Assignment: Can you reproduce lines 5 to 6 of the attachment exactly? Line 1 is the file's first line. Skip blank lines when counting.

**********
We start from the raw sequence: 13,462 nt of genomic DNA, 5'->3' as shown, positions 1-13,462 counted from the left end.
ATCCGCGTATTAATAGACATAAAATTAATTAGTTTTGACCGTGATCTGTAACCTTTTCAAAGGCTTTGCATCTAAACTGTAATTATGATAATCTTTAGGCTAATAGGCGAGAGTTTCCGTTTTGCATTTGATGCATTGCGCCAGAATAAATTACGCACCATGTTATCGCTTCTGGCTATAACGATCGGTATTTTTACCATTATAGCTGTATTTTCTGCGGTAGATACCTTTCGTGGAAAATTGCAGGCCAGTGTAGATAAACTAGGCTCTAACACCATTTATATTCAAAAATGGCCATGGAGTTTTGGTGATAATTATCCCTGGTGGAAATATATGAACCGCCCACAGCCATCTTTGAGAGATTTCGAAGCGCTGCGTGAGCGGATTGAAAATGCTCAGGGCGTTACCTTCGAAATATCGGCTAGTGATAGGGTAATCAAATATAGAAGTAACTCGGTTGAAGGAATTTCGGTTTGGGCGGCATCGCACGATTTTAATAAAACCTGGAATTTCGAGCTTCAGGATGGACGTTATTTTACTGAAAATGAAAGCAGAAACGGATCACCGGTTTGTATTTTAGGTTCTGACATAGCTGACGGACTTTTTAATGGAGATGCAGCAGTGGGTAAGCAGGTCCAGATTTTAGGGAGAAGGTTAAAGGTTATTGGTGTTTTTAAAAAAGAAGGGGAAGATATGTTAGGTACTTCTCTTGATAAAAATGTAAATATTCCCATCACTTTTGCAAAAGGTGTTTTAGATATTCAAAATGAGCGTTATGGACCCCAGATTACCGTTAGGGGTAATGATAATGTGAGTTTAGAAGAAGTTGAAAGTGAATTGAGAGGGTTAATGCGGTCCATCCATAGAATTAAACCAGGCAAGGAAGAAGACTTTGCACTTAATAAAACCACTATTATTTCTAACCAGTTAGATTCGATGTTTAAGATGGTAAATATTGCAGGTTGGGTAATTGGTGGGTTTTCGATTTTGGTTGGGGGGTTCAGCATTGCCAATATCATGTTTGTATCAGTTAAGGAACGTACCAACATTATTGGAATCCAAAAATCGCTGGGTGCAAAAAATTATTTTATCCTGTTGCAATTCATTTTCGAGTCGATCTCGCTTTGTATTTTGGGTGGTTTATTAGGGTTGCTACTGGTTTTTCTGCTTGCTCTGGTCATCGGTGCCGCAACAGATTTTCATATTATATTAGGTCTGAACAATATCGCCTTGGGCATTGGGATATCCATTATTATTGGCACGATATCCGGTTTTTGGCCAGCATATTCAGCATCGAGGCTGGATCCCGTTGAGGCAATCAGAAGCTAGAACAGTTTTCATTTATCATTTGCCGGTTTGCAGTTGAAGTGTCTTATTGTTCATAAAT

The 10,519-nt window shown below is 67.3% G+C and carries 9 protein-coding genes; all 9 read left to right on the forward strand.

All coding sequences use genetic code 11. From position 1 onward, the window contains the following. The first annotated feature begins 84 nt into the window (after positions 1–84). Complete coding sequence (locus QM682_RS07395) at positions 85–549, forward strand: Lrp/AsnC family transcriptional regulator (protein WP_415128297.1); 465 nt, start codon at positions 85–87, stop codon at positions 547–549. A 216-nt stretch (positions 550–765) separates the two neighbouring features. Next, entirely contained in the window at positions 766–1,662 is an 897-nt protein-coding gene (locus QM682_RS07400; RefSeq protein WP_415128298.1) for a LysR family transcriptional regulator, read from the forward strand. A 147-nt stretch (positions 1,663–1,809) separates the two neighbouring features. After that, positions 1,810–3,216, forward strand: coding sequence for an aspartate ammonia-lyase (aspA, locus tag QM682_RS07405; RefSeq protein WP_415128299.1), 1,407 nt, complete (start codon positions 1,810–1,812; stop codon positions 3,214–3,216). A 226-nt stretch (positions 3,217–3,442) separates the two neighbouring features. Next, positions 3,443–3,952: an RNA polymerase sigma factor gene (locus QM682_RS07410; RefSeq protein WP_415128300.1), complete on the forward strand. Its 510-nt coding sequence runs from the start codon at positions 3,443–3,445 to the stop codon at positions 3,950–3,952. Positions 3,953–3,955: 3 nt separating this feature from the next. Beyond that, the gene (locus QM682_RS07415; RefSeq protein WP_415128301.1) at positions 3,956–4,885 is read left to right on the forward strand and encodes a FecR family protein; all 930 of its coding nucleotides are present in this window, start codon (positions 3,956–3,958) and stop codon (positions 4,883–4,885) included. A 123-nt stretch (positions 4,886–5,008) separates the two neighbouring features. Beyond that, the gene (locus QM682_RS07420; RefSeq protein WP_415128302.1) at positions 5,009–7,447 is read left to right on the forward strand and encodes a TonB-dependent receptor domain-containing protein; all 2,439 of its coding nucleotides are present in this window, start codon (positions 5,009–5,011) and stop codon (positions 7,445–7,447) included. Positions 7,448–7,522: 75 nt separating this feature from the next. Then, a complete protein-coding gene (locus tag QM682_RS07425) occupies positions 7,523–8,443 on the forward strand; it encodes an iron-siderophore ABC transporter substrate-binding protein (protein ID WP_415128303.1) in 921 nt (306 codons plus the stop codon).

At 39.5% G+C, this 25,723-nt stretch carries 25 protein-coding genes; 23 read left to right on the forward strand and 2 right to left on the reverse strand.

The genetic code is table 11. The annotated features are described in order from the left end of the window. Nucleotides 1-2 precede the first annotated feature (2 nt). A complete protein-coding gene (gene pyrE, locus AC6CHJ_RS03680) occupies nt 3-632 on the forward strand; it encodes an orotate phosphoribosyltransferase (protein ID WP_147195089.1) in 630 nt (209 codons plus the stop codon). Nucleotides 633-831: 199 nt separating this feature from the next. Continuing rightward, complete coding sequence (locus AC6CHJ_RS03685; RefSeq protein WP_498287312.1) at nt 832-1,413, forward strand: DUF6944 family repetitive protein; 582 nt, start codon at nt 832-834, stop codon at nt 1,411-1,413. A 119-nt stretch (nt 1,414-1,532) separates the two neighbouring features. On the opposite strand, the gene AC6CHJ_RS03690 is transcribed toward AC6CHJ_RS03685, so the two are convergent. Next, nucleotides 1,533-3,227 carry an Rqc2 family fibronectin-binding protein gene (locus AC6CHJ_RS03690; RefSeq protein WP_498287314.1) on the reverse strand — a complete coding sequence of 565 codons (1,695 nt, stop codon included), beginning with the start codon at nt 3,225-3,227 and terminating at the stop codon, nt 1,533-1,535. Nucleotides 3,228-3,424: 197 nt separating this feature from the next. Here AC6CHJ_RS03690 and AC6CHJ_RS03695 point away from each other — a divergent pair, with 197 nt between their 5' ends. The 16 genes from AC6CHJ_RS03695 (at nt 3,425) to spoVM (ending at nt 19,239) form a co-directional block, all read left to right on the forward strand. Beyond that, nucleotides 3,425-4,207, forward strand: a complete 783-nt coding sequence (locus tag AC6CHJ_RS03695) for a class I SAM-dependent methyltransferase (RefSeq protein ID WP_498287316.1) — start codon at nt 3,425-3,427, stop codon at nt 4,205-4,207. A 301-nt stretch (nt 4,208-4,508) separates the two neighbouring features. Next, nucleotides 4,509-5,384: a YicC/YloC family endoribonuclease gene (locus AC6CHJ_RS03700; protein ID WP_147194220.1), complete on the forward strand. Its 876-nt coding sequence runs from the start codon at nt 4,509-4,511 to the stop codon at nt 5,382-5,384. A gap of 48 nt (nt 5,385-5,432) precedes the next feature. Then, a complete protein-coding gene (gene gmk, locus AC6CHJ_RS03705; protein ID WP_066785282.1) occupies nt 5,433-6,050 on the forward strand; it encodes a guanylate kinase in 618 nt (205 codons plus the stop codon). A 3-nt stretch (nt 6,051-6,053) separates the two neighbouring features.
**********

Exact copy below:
At 39.5% G+C, this 25,723-nt stretch carries 25 protein-coding genes; 23 read left to right on the forward strand and 2 right to left on the reverse strand.

The genetic code is table 11. The annotated features are described in order from the left end of the window. Nucleotides 1-2 precede the first annotated feature (2 nt). A complete protein-coding gene (gene pyrE, locus AC6CHJ_RS03680) occupies nt 3-632 on the forward strand; it encodes an orotate phosphoribosyltransferase (protein ID WP_147195089.1) in 630 nt (209 codons plus the stop codon). Nucleotides 633-831: 199 nt separating this feature from the next. Continuing rightward, complete coding sequence (locus AC6CHJ_RS03685; RefSeq protein WP_498287312.1) at nt 832-1,413, forward strand: DUF6944 family repetitive protein; 582 nt, start codon at nt 832-834, stop codon at nt 1,411-1,413. A 119-nt stretch (nt 1,414-1,532) separates the two neighbouring features. On the opposite strand, the gene AC6CHJ_RS03690 is transcribed toward AC6CHJ_RS03685, so the two are convergent. Next, nucleotides 1,533-3,227 carry an Rqc2 family fibronectin-binding protein gene (locus AC6CHJ_RS03690; RefSeq protein WP_498287314.1) on the reverse strand — a complete coding sequence of 565 codons (1,695 nt, stop codon included), beginning with the start codon at nt 3,225-3,227 and terminating at the stop codon, nt 1,533-1,535. Nucleotides 3,228-3,424: 197 nt separating this feature from the next. Here AC6CHJ_RS03690 and AC6CHJ_RS03695 point away from each other — a divergent pair, with 197 nt between their 5' ends. The 16 genes from AC6CHJ_RS03695 (at nt 3,425) to spoVM (ending at nt 19,239) form a co-directional block, all read left to right on the forward strand. Beyond that, nucleotides 3,425-4,207, forward strand: a complete 783-nt coding sequence (locus tag AC6CHJ_RS03695) for a class I SAM-dependent methyltransferase (RefSeq protein ID WP_498287316.1) — start codon at nt 3,425-3,427, stop codon at nt 4,205-4,207. A 301-nt stretch (nt 4,208-4,508) separates the two neighbouring features. Next, nucleotides 4,509-5,384: a YicC/YloC family endoribonuclease gene (locus AC6CHJ_RS03700; protein ID WP_147194220.1), complete on the forward strand. Its 876-nt coding sequence runs from the start codon at nt 4,509-4,511 to the stop codon at nt 5,382-5,384. A gap of 48 nt (nt 5,385-5,432) precedes the next feature. Then, a complete protein-coding gene (gene gmk, locus AC6CHJ_RS03705; protein ID WP_066785282.1) occupies nt 5,433-6,050 on the forward strand; it encodes a guanylate kinase in 618 nt (205 codons plus the stop codon). A 3-nt stretch (nt 6,051-6,053) separates the two neighbouring features.